I met the great John Etheridge recently, a virtuoso guitarist whose career includes performances with Stephane Grappelli, psychedelic rockers Soft Machine, Nigel Kennedy, John Williams, Hawkwind, Andy Summers and many more. Firstly a sample of his work with Stephane Grappelli and then what I learned from him:
On variation and originality
John pointed out that a great deal of the original playing styles that have emerged from the greats emanated from people who were not trained. In other words, the idiosyncrasies that made them great were due to not being taught to play properly in the first place!! Many young musicians have access to tremendous resources today, but it tends to turn out “template players”. There’s nothing wrong with this, but the aural equivalent of “painting by numbers” may not turn out people like Jeff Beck and Jimi Hendrix. For me there is a massive parallel in the world of business where standardisation of work practices reduces the possibility of creativity and innovation.
On improvisation and innovation
Contrary to popular belief, John Etheridge comes from the school of thinking that says that improvisation and innovation come from immersion in practice, or what is sometimes called the 10 000 hours effect. My original background was in Scientific Research and Development where we understood the importance of laying down significant hours of experimentation (practice) in order to gain new insights and be the best in our field. It is a habit that seems to be in decline in all but the very best companies. Here’s out interview with joined made in conjunction with ME1 TV:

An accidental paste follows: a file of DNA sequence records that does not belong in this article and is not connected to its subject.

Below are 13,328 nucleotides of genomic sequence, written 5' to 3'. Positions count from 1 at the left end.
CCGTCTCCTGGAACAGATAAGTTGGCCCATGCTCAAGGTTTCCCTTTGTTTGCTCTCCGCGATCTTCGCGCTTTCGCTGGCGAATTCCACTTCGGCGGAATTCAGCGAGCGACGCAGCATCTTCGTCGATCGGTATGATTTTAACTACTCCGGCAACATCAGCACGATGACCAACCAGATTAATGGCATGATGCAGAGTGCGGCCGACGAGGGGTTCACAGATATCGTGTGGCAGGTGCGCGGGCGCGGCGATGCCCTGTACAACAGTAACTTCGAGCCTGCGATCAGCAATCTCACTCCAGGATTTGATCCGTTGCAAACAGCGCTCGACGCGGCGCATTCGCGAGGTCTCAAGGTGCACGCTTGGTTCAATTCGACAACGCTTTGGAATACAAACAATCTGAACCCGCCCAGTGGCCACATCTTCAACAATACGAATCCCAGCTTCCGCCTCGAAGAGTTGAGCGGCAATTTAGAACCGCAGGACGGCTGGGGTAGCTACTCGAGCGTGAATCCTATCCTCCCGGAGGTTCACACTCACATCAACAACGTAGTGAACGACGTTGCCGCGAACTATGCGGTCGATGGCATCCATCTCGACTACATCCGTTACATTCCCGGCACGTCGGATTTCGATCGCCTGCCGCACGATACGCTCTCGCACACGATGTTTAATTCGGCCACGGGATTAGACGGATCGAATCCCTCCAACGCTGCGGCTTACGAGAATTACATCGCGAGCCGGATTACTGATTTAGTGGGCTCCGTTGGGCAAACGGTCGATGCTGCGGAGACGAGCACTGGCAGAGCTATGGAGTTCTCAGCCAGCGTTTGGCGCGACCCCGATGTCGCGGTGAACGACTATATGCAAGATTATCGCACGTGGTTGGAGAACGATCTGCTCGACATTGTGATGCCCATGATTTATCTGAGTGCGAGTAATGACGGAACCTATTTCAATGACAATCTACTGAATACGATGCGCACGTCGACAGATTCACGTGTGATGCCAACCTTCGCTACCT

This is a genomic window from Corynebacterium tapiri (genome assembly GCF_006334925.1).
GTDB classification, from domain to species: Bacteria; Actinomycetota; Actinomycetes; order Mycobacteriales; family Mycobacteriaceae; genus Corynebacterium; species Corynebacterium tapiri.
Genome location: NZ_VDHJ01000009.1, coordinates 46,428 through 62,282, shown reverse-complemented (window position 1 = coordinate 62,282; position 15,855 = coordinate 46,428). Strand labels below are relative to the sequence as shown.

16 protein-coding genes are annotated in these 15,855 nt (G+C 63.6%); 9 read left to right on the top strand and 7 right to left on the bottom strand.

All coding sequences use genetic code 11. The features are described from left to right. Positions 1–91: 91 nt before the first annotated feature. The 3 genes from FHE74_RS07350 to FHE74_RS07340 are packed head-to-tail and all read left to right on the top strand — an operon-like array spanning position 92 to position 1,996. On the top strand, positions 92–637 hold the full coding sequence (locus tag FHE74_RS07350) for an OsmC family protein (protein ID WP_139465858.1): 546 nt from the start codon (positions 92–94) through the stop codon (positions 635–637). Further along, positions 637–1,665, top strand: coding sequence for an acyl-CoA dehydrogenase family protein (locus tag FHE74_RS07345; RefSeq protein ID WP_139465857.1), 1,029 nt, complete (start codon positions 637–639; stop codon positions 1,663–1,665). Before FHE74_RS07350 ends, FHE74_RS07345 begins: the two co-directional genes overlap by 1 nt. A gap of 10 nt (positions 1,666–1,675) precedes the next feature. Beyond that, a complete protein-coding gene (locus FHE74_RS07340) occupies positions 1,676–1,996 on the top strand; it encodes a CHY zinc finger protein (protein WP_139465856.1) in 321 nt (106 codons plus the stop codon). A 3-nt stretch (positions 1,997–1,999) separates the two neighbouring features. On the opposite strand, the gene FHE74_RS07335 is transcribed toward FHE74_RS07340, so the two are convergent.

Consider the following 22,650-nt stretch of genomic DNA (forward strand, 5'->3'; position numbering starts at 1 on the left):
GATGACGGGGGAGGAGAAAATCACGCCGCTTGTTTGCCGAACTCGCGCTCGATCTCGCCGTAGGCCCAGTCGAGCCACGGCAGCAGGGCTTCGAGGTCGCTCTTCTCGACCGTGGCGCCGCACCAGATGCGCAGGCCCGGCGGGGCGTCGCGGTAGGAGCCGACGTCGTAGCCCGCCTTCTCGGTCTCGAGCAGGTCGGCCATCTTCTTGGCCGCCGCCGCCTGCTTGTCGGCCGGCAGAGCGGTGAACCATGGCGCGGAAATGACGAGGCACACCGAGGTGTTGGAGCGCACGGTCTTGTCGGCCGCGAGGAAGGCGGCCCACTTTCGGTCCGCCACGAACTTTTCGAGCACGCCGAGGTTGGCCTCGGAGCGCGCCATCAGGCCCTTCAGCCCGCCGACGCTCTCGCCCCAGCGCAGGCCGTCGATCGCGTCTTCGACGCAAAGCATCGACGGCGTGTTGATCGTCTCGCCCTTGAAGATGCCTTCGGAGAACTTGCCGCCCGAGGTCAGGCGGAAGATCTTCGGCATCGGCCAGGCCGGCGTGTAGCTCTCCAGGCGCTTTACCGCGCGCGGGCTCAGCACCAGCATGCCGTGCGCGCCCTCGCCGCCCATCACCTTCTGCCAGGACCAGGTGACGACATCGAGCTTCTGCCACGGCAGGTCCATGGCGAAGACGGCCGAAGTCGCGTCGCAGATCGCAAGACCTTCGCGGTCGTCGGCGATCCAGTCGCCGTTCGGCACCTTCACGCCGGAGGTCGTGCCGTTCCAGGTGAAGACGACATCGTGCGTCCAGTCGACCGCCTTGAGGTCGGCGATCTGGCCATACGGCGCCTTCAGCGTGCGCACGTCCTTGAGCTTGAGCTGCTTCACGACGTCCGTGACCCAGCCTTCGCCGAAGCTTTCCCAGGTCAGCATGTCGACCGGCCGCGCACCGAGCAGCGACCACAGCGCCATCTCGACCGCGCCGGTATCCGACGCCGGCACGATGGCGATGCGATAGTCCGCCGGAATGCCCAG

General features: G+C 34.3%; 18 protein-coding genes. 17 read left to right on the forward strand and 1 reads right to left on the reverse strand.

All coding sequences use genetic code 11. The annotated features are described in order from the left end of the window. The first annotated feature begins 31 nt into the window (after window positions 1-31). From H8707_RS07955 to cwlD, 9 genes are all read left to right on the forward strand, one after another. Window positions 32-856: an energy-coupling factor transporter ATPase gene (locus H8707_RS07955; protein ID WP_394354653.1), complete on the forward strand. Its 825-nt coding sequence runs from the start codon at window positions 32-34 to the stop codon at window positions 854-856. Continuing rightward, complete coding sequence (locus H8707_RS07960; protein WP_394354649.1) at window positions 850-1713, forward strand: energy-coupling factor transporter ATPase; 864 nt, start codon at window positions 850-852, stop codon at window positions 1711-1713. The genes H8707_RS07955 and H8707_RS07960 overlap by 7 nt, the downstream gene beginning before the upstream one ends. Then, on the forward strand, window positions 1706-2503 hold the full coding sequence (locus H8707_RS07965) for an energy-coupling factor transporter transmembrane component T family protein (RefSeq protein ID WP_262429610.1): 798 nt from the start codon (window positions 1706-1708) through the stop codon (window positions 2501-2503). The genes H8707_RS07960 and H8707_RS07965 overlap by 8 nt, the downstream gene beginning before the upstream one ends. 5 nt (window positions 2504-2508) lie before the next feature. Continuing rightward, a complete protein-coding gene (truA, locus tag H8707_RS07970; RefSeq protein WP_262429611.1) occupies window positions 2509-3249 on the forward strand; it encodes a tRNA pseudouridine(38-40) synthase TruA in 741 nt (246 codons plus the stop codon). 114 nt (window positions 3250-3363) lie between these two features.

On naivety versus training
Naivety and training are not opposites for Etheridge. Whilst he is a master of music, he allows time and space to behave as if he has never played an instrument before. Playfulness, both the mental and practical variety are extremely important for creativity and innovation in business. In John’s case, as well as playing his virtuoso jazz in his own performance, he joined Space Rockers Hawkwind for their show on the same night, saying that he just loves the raw energy and chaos of their music. Hardly a challenge for him musically, but giving him space to experiment within the confines of raw musical structures.
Peter Cook leads Human Dynamics, offering better Organisation Development, Training and Coaching. He offers keynotes and longer masterclasses that blend World Class Leadership Thinking with parallel lessons from music via The Academy of Rock. Connect with us on our Linkedin Company Page and join our group The Music of Business where we discuss parallel lessons from Business and Music.